- Health Tools
- Delivery of Your Premature Infant
- Taking Care of Yourselves
- The Premature Newborn
- The Sick Premature Infant
- Getting to Know the Neonatal Intensive Care Unit (NICU)
- Taking Your Baby Home
- The First Weeks at Home
- Looking Ahead to the Childhood Years
- Other Places To Get Help
- Related Information
Is this topic for you?
This topic is for people who want to know what to expect when a baby is born early. For information about early labor, its causes, and its treatment, see the topic Preterm Labor.
What is premature birth?
Pregnancy normally lasts about 40 weeks. A baby born 3 or more weeks early is premature. Babies who are born closer to their due dates tend to have fewer problems, if any.
Babies who are born closer to 32 weeks (just over 7 months) may not be able to eat, breathe, or stay warm on their own. But after these babies have had time to grow, most of them can leave the hospital.
Babies born earlier than 26 weeks (just under 6 months) are the most likely to have serious problems. If your baby was born very small or sick, you may face a hard life-or-death decision about treatment.
Doctors and nurses often call premature babies “preemies.”
Why is premature birth a problem?
Babies who are premature may not be able to feed by mouth, breathe without stopping, or stay warm. Their bodies simply need more time to fully develop and grow. After they outgrow the problems caused by being born too soon, most babies can safely go home from the hospital.
When a baby is born too early, his or her major organs are not fully formed. This can cause health problems. Any premature baby can have medical problems. But those who are born before 32 weeks are more likely to have more serious problems.
Having a premature baby may be stressful and scary. To get through it, you and your partner must take good care of yourselves and each other. It may help to talk to a spiritual advisor, counselor, or social worker. You may be able to find a support group of other parents who are going through the same thing.
What causes premature birth?
Premature birth can be caused by a problem with the fetus, the mother, or both. Often the cause is never known. The most common causes include:
- Problems with the placenta.
- Pregnancy with twins or more.
- Infection in the mother.
- Problems with the uterus or cervix.
- Drug or alcohol use during pregnancy.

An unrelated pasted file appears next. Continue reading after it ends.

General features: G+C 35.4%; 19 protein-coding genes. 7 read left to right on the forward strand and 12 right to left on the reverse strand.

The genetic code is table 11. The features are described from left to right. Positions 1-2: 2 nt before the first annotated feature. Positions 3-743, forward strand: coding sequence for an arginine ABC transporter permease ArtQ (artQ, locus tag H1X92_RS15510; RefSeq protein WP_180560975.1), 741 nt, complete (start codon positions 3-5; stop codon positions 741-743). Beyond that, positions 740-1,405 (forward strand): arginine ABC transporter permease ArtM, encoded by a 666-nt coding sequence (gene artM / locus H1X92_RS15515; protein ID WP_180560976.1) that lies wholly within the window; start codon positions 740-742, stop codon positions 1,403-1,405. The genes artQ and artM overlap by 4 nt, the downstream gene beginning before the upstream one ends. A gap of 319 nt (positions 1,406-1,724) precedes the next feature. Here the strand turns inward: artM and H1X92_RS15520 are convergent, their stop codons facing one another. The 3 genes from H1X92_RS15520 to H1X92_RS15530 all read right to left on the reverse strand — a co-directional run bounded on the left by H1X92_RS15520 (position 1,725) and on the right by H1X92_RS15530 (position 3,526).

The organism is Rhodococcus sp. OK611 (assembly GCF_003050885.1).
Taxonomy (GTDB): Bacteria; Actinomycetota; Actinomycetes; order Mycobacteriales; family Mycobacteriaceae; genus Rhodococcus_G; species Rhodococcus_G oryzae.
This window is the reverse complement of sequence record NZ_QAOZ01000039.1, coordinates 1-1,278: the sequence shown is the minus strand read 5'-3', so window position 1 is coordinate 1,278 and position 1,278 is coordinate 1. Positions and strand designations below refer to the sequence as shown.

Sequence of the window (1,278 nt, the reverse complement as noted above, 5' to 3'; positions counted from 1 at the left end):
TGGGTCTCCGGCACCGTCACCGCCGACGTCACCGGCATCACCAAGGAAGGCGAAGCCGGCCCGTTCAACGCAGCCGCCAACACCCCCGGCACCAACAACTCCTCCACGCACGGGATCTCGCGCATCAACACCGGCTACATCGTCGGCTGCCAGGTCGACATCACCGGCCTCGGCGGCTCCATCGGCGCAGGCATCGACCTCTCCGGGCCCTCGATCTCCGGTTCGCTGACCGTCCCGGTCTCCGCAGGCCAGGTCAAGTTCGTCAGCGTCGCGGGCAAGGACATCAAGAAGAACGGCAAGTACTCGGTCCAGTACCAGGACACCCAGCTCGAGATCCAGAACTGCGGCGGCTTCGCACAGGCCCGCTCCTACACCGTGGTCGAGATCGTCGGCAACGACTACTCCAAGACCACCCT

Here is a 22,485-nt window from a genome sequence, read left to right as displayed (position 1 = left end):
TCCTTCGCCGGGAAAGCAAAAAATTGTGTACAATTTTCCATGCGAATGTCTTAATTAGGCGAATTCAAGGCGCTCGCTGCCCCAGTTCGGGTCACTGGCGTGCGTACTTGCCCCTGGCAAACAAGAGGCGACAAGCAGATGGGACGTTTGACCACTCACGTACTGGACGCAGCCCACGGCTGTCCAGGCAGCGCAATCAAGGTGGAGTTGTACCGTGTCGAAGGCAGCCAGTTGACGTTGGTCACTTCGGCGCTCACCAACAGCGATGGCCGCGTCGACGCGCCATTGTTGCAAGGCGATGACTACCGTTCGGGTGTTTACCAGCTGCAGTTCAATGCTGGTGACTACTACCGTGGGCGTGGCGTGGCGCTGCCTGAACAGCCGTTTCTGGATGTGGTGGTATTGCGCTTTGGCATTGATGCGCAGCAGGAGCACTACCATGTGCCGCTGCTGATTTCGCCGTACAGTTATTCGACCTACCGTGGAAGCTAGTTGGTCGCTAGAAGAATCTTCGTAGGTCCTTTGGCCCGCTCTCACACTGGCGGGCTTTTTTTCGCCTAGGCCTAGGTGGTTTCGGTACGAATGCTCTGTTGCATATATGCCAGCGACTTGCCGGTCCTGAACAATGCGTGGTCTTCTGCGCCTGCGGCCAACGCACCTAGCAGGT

What kind of treatments might a premature infant need?
Premature babies who are moved to the neonatal intensive care unit (NICU) are watched closely for infections and changes in breathing and heart rate. Until they can maintain their body heat, they are kept warm in special beds called isolettes.
They are usually tube-fed or fed through a vein (intravenously), depending on their condition. Tube-feeding lasts until a baby is mature enough to breathe, suck, and swallow and can take all feedings by breast or bottle.
Sick and very premature infants need special treatment, depending on what medical problems they have. Those who need help breathing are aided by an oxygen tube or a machine, called a ventilator, that moves air in and out of the lungs. Some babies need medicine. A few need surgery.
Breast milk can give a baby extra protection from infection. So your hospital may urge you to pump your breast milk and bring it in for at least the first few weeks after the birth.
NICU doctors and nurses are specialists in premature infant care. If your premature baby is in NICU, you can learn a lot from the medical staff about how to take care of your baby.
Does premature birth cause long-term problems?
Before the birth, it is hard to predict how healthy a premature baby will be. But your doctors can prepare you for what may lie ahead. They can base this on your condition and how many weeks pregnant you will be when you give birth.
Most premature babies do not develop serious disabilities. But the earlier a baby is born, the higher the chances of problems.
- Most premature babies who are born between 32 and 37 weeks do well after birth. If your baby does well after birth, his or her risk of disability is low.
- Babies most likely to have long-term disability are those who are born before 26 weeks or who are very small, 1.7 lb (771.1 g) or less. Long-term problems may include intellectual disability or cerebral palsy.
What can you expect when you take your baby home?
When you're at home, don't be surprised if your baby sleeps for shorter periods of time than you expect. Premature babies are not often awake for more than brief periods, but they wake up more often than other babies. Because your baby is awake for only short periods, it may seem like a long time before he or she responds to you.
Premature babies get sick more easily than full-term infants. So it’s important to keep your baby away from sick family members and friends. Make sure your baby gets regular checkups and shots to protect against serious illness.
Sudden infant death syndrome (SIDS) is more common among premature babies. So make sure your baby goes to sleep on his or her back. This lowers the chances of SIDS.